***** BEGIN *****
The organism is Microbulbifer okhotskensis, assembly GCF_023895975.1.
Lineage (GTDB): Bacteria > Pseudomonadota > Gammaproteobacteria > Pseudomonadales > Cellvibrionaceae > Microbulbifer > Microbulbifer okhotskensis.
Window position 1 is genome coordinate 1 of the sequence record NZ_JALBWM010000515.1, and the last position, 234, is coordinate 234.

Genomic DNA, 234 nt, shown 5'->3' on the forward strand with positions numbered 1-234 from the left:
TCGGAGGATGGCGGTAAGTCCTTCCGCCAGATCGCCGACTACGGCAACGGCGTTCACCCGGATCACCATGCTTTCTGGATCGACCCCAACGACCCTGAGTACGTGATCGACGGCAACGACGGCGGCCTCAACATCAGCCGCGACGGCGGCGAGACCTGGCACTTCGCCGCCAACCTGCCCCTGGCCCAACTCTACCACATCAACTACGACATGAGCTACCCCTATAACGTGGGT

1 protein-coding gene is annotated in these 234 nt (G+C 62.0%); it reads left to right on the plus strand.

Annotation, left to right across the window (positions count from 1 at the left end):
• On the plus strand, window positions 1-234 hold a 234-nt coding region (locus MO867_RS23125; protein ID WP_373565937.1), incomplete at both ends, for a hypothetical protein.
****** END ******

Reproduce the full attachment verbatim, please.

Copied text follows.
The organism is Microbulbifer okhotskensis, assembly GCF_023895975.1.
Lineage (GTDB): Bacteria > Pseudomonadota > Gammaproteobacteria > Pseudomonadales > Cellvibrionaceae > Microbulbifer > Microbulbifer okhotskensis.
Window position 1 is genome coordinate 1 of the sequence record NZ_JALBWM010000515.1, and the last position, 234, is coordinate 234.

Genomic DNA, 234 nt, shown 5'->3' on the forward strand with positions numbered 1-234 from the left:
TCGGAGGATGGCGGTAAGTCCTTCCGCCAGATCGCCGACTACGGCAACGGCGTTCACCCGGATCACCATGCTTTCTGGATCGACCCCAACGACCCTGAGTACGTGATCGACGGCAACGACGGCGGCCTCAACATCAGCCGCGACGGCGGCGAGACCTGGCACTTCGCCGCCAACCTGCCCCTGGCCCAACTCTACCACATCAACTACGACATGAGCTACCCCTATAACGTGGGT

1 protein-coding gene is annotated in these 234 nt (G+C 62.0%); it reads left to right on the plus strand.

Annotation, left to right across the window (positions count from 1 at the left end):
• On the plus strand, window positions 1-234 hold a 234-nt coding region (locus MO867_RS23125; protein ID WP_373565937.1), incomplete at both ends, for a hypothetical protein.